He was a trustee on the player benefits board for the NFL Players Association, a member of the PUSH Excel board of directors and held a seat on the Bears alumni advisory board.

Duerson also had contacted former agent Steve Zucker in January to put out feelers for NFL coaching opportunities. Duerson's Bears teammate Leslie Frazier, now head coach of the Vikings, told reporters Duerson had left him a message a couple of weeks ago about coaching. To Frazier's regret, they never connected.

"Dave had a lot of irons in the fire," said DaRayl Davis, a business associate who had been in contact with Duerson recently. Davis and Duerson were planning a March meeting of NFL alumni to address collective bargaining issues for retirees and potential investors.

Though Duerson had told teammates at a November reunion of the '85 Bears that he was thinking about a move back to Chicago, where he remained an iconic figure, he appeared comfortable in Sunny Isles Beach.

Duerson and his wife had purchased the condo as a second home. Duerson moved there after their split.

Wednesday, Feb. 16: Duerson speaks with his ex-wife on the phone for the last time. They talk about Taylor's upcoming volleyball tournament and which games her father would attend.

Some trace Duerson's downward spiral to Feb. 3, 2005. That's when Notre Dame campus police reportedly observed Duerson throw his wife against a wall at the Morris Inn on the edge of campus. He was charged with misdemeanor battery, and the incident cost Duerson his seat on Notre Dame's board of trustees.

In an interview in November with Rob Trucks, an author researching a project on Americans turning 50, Duerson called the incident "my biggest regret." According to Trucks, Duerson said: "My wife and I had an argument in South Bend, and, you know, I lost control for three seconds. That was a one-time event. The most disappointing of my entire life, but one that will never, ever be repeated."

Dave Duerson filed for divorce in Lake County on May 2, 2007. Alicia Duerson filed for divorce on July 8, 2008. The divorce was granted on Sept. 21, 2008.

The Duersons were awarded joint custody of Taylor, who was to live with her mother but see her father up to one weekend a month and several weeks in the summer. He was ordered to pay $1,406 in monthly child support and insurance premiums.

Thursday, Feb. 17, 3 a.m. EST: Alicia Duerson receives a text message from her ex-husband. "I love you. I always loved you. I love our kids," he wrote. He follows with another text, asking that his brain be donated to the NFL. She calls him several times. No answer. Then, a final text: "Please, see that my brain is given to the N.F.L.'s brain bank."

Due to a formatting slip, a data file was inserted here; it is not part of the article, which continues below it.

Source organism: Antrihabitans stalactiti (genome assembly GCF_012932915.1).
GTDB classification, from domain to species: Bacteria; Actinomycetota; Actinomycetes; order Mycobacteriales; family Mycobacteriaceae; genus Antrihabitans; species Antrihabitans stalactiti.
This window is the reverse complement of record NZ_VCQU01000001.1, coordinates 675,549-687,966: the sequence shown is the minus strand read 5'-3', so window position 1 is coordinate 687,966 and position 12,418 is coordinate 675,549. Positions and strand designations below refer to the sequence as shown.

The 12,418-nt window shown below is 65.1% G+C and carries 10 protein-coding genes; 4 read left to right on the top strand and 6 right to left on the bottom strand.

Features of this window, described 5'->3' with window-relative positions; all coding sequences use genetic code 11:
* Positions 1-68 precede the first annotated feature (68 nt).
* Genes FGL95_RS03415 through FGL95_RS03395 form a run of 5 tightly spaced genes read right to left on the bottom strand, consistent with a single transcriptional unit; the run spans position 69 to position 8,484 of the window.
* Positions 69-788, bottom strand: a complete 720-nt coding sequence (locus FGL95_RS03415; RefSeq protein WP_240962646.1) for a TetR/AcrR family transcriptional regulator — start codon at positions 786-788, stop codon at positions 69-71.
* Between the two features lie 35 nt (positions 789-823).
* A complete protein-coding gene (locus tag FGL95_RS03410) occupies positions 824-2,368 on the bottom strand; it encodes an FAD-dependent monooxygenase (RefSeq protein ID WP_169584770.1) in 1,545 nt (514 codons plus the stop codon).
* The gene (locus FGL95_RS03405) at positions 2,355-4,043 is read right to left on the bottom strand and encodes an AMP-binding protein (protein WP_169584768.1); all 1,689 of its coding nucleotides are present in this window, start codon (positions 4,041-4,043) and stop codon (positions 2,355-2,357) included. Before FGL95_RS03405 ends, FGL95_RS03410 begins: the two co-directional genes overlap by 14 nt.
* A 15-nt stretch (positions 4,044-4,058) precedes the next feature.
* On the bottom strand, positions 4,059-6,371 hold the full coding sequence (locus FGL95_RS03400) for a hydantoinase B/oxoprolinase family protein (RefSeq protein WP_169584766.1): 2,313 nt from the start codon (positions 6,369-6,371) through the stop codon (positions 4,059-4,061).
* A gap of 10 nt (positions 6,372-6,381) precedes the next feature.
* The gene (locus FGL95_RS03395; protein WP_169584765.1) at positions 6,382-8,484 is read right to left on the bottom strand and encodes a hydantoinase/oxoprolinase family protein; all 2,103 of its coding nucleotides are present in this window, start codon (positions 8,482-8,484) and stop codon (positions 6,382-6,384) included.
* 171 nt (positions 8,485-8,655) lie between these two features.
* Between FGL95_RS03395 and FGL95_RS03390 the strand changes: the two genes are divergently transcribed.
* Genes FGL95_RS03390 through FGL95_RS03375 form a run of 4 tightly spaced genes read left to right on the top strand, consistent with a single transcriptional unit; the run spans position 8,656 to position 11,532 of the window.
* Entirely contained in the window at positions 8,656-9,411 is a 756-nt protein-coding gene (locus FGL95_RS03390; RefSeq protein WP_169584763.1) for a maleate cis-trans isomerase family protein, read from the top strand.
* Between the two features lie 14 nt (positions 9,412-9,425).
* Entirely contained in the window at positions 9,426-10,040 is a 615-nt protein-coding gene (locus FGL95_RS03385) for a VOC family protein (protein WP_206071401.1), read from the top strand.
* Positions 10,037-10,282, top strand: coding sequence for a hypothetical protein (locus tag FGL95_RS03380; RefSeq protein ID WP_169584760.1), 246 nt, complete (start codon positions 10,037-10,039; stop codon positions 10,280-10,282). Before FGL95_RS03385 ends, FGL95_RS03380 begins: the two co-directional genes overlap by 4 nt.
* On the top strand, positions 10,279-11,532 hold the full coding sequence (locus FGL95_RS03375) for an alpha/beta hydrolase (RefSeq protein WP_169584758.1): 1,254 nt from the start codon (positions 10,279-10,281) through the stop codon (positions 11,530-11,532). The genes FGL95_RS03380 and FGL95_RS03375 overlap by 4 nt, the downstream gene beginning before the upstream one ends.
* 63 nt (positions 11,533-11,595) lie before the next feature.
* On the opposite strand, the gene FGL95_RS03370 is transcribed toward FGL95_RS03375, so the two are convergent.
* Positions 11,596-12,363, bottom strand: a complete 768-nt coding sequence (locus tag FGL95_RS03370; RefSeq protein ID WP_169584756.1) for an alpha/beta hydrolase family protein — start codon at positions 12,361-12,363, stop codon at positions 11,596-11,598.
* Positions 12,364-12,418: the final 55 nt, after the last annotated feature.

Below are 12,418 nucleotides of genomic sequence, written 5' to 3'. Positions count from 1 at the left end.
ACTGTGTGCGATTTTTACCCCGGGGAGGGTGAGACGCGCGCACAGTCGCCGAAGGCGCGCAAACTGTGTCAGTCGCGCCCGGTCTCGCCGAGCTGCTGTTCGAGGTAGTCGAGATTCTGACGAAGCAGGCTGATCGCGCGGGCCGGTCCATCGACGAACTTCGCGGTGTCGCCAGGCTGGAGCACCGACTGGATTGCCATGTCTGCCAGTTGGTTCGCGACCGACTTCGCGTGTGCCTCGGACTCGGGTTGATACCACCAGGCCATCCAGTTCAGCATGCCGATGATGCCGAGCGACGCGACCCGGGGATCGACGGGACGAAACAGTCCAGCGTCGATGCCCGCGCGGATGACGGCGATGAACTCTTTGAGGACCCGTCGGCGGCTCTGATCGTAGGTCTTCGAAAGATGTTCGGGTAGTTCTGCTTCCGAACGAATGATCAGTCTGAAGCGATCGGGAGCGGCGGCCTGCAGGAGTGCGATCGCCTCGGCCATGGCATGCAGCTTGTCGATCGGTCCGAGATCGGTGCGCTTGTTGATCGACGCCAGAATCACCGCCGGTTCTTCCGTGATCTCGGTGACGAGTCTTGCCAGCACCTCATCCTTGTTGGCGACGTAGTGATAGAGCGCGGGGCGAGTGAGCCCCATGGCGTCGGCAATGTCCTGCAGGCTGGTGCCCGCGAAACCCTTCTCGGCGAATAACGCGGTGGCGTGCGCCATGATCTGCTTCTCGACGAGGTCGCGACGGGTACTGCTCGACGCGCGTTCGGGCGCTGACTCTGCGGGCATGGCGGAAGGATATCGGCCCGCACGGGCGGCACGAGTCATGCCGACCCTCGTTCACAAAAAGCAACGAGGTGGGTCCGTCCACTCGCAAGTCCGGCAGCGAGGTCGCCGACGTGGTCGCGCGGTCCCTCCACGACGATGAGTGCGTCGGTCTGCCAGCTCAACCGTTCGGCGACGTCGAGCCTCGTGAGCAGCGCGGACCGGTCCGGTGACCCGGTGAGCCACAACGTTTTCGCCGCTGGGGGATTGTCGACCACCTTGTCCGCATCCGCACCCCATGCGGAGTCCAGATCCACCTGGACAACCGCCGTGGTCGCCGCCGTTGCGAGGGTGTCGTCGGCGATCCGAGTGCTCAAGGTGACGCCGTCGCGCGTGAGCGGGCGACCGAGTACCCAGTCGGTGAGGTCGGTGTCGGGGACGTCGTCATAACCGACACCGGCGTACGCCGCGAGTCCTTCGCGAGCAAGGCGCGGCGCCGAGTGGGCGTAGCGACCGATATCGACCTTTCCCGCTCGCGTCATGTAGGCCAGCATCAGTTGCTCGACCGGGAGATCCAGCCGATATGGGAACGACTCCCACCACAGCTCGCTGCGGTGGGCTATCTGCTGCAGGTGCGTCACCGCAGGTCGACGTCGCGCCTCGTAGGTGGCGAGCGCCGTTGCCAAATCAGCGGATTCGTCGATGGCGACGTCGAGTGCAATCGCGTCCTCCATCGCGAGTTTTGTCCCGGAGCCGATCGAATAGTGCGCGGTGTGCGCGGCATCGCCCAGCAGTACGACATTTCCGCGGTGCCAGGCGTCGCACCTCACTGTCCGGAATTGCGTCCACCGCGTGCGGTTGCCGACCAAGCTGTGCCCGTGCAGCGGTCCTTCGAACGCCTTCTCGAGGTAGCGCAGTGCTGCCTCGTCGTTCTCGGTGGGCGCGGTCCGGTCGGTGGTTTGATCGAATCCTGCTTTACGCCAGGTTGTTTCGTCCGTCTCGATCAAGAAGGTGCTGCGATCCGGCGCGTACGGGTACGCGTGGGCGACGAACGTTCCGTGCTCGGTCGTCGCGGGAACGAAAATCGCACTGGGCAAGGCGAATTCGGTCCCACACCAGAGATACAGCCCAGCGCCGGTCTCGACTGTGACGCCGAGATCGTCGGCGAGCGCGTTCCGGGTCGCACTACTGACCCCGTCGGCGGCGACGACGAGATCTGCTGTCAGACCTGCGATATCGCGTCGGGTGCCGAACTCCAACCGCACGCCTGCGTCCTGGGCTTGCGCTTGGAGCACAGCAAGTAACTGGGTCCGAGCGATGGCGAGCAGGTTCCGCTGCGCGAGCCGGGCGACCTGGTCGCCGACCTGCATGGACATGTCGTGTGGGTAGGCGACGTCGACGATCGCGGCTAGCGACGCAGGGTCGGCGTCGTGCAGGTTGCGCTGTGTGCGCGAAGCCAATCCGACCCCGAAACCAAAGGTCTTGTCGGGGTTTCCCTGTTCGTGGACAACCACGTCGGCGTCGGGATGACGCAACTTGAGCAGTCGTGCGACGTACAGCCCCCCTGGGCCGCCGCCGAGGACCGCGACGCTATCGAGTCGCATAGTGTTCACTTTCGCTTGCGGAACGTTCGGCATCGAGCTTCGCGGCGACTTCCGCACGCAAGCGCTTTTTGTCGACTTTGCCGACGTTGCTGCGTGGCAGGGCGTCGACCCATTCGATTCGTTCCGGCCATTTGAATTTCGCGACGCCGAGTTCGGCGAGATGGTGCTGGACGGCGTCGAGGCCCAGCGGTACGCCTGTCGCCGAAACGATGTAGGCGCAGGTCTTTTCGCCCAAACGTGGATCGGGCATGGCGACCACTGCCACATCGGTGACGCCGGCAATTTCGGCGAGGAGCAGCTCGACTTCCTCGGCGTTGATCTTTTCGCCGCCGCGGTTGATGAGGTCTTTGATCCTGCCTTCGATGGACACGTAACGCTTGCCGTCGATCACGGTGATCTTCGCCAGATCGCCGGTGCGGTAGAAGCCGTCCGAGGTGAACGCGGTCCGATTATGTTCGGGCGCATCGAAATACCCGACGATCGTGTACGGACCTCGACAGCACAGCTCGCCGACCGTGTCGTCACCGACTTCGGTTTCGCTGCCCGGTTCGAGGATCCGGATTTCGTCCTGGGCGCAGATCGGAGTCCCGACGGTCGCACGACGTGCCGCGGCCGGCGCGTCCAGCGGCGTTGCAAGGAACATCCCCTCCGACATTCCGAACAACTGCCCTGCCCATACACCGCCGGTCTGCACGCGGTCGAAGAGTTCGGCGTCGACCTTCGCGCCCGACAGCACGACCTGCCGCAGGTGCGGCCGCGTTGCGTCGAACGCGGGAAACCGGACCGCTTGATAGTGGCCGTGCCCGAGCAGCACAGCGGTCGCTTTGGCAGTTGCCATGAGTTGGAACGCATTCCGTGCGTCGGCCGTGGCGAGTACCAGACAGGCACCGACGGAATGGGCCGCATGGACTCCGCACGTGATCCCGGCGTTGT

What would the NFL want with Dave Duerson's brain?

About three years ago — more than a decade removed from an 11-year career that took him from the Bears to the Giants to the Cardinals — Duerson noticed something was not right.

It started mildly. Progressively, it became more problematic. Blurred vision. Headaches. Memory loss. Problems spelling common words. He talked specifically of pain on the left side of his brain.

When he was in Chicago not long ago, the former hard-hitting safety couldn't remember how to get places. "That aggravated him because he could always go anywhere in the city or state without having to look at a map," Alicia Duerson said.

He couldn't remember when and where Taylor's volleyball tournament was. His ex-wife had to remind him, repeatedly.

Duerson was aware of his problem. He began writing everything down. He took to making detailed notes of conversations, showing little trust in his memory.

"If you knew Dave, he was a brilliant man," Alicia Duerson said.

Duerson had a bachelor's in economics from Notre Dame and a certificate from the Harvard Business School's Executive Education Program. "He had no problems formulating words, or keeping a thought pattern," Alicia Duerson said. "But lately he felt he wasn't the same person. He was unable to do some simple things."

Friends and family members feared Duerson suffered from chronic traumatic encephalopathy, or CTE, the brain disease that has been found in at least a dozen retired football players. He appeared symptomatic, they said. But only a posthumous study of his brain tissue can confirm the presence of CTE.